Trying to find new ways of spirituality.
Winter Solstice is held on or around December 21st or 22nd.
Solstice means "standing still sun". Winter solstice is when,
because of the earth's tilt, the northern hemisphere is leaning
farthest away from the sun, and therefore,
the sun has its lowest arc in the sky.
It marks the shortest day of the year
(in the Northern Hemisphere) and is the longest night.
The sun is at its lowest and weakest, a pivot point
from which the light will grow steadily stronger and brighter.
This is the turning point of the year.
The solstice observance comes from many cultures and
has its roots in the pagan tradition long before Christianity
made its entrance in Europe. In fact Christianity borrowed
many of the symbols from these traditions and made it their own.
Among those observing the solstice were the Celts, French,
Native North and South Americans, Persians, Russians,
Swedish, Norwegans, Greeks, Orientals, Germans,
Irish, Africans, Saxons, Swiss, ancient Egyptians,
the Roman empire and those of the Baltic regions.
The Winter Solstice is often referred to as Yule,
it is the time of the year when light returns again
to the northern hemisphere as the sun begins to shift
and makes a start to move northward.
Since the sun represented the male diety in the Roman tradition,
they honoured the Birth of the Sun God on December 25th.
The birth of this "Divine King" was celebrated long before
the rise of Christianity and as the "return of the Sun God"
where He is reborn of the Goddess.
The Romans called it "Dies Natalis Invicti Solis",
the Birthday of the Unconquered Sun.
They made a big midwinter holiday at this time. Because it was so dark,
lamps were kept burning in order to ward off the spirits of darkness.
Everyone was granted free time to celebrate with friends and family
with special food, gifts and general merry making.
Many people wore jewellery and every place was decorated
with boughs of laurel and evergreens which symbolized life's continuity.
Special gifts of candles, incense, dolls, cakes and fruits
were given to friends. Processions of masked people with wild hats
danced through the streets to the delight of the population.
Both master and servents enjoyed a great feast together.
The Solstice was celebrated with several symbols from nature,
among them were the Yule Log, evergreen trees, mistletoe,
holly, the oak tree and ivy. The Yule log was
the centerpoint of the celebrations and was burned for 13 nights.
Many of the symbols represented health, prosperity,
fertility,protection and more. Candles symbolized protection
and light in the darkest part of the year.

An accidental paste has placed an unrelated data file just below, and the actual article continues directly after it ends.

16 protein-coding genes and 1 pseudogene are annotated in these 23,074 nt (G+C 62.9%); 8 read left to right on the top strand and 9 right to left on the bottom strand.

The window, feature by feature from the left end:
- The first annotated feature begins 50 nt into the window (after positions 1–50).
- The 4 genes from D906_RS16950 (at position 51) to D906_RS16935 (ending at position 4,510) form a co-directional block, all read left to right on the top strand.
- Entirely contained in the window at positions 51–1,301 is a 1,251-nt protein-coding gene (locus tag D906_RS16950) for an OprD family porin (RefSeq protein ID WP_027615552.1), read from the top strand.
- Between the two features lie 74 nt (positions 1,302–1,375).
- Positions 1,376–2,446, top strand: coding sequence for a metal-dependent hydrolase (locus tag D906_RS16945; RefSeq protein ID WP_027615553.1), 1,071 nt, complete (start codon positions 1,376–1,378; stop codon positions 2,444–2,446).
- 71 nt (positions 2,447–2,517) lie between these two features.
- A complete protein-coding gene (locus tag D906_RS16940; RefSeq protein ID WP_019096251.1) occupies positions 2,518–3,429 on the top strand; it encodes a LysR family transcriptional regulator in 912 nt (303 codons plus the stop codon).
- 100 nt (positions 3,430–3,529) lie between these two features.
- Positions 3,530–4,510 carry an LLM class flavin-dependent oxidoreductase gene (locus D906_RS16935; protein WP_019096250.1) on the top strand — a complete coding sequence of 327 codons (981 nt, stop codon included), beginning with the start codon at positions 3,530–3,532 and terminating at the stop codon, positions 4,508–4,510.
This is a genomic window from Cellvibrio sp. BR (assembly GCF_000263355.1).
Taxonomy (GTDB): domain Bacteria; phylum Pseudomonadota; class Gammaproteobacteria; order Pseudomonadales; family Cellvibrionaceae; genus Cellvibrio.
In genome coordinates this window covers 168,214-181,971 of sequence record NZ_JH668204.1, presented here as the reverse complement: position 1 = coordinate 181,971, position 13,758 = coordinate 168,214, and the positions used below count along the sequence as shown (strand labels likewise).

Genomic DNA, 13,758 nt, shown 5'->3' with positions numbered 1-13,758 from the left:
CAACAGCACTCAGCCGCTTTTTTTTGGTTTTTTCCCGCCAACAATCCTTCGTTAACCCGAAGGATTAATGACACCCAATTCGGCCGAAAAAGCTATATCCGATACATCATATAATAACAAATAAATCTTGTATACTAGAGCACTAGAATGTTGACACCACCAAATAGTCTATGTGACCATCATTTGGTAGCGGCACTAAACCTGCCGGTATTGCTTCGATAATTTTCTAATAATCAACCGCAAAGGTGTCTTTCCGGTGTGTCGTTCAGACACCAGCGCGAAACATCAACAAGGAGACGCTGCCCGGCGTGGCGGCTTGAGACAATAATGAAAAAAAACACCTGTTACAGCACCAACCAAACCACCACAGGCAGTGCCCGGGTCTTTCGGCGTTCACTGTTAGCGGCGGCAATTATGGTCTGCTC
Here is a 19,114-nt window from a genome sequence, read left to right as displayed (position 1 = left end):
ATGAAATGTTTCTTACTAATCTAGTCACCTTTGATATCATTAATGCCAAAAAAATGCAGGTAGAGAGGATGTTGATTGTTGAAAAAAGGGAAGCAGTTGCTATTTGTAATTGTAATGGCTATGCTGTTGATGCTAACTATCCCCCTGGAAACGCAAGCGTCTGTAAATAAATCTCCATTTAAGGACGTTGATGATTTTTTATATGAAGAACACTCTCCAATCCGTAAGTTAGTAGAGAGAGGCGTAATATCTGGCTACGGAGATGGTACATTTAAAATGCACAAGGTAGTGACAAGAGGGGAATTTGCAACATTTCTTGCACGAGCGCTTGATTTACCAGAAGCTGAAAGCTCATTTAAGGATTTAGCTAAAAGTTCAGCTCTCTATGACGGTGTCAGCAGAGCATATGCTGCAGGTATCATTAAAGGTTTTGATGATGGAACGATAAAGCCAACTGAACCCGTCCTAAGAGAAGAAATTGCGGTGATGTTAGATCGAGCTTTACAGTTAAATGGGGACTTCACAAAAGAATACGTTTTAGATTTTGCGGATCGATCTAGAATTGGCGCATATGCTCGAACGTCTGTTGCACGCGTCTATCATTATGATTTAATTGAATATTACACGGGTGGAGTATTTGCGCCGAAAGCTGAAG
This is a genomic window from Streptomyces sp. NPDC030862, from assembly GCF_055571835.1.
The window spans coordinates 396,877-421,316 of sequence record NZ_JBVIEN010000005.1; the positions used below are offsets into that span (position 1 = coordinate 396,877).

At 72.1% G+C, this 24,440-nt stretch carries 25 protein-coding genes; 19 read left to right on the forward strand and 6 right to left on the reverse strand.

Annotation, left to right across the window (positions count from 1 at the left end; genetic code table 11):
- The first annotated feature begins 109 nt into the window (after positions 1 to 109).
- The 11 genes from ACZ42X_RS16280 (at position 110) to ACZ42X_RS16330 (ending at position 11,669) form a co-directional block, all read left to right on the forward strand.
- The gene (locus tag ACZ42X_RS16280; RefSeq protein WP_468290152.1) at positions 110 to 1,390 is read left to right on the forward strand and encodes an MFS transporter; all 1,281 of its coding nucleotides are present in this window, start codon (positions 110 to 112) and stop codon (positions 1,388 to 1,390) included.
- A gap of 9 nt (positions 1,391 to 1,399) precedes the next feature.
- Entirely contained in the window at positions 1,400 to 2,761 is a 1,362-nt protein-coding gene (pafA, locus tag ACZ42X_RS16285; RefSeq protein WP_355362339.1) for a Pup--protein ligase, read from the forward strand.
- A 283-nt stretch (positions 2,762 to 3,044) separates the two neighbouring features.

Wreaths referred to the wheel of the year.
There are so many details to share with you
(it will be available in another web page)
about this ancient revelment but for now let us be reminded
of the "common ground" that many cultures had regarding this winter festival.
Our popular use of the colours red and green at Christmas
also come from the pagan rites of the solstice.
The green on plants symbolizes fertility, life, growth
and the feminine aspect. Red signifys drive, fertility,
and strength, and represents the virile Mars/male aspect.
Some winter plants such as holly have both green leaves
and red berries while others such as those in the evergreen family
remain green all year round.
The Celebration of the Winter Solstice is a very old tradition
which was meant to bring family and friends together
in a warm and bountiful atmosphere. The spiritual significance is
the re-birth of the Sun God, a time of renewal and faith.
Also because the light is returning, there will be new life again.
As it is the darkest time of the year, it is a good time
to meditate on the spiritual side of life and the world.
The Winter Solstice is considered a turning point.
Why not use this time to turn the world into a better place?
Since many different cultures orginally celebrated
this special winter solstice time as the high point of their spiritual calendar,
it is a good time to reflect spiritually on the similar spiritual practices
that many cultures once shared.
Let us all focus on the similarities that this ancient spiritual festival evokes
and which brings us together as a human race,
rather than on differences that modern religions have.
Let us come together as a human family based
on the similar spiritual traditions of our ancestors which was more nature based.
After all nature is what the Divine Creation is all about.
This year of 2005 the Winter Solstice is
on December 21st at exactly 18:30 Universal Time
or Greenwich Mean Time.
Let us all celebrate it together this year
in a sense of shared spirituality
since this is a time of peace, hope and love.
Blessed be all!
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Updated July 21, 2011
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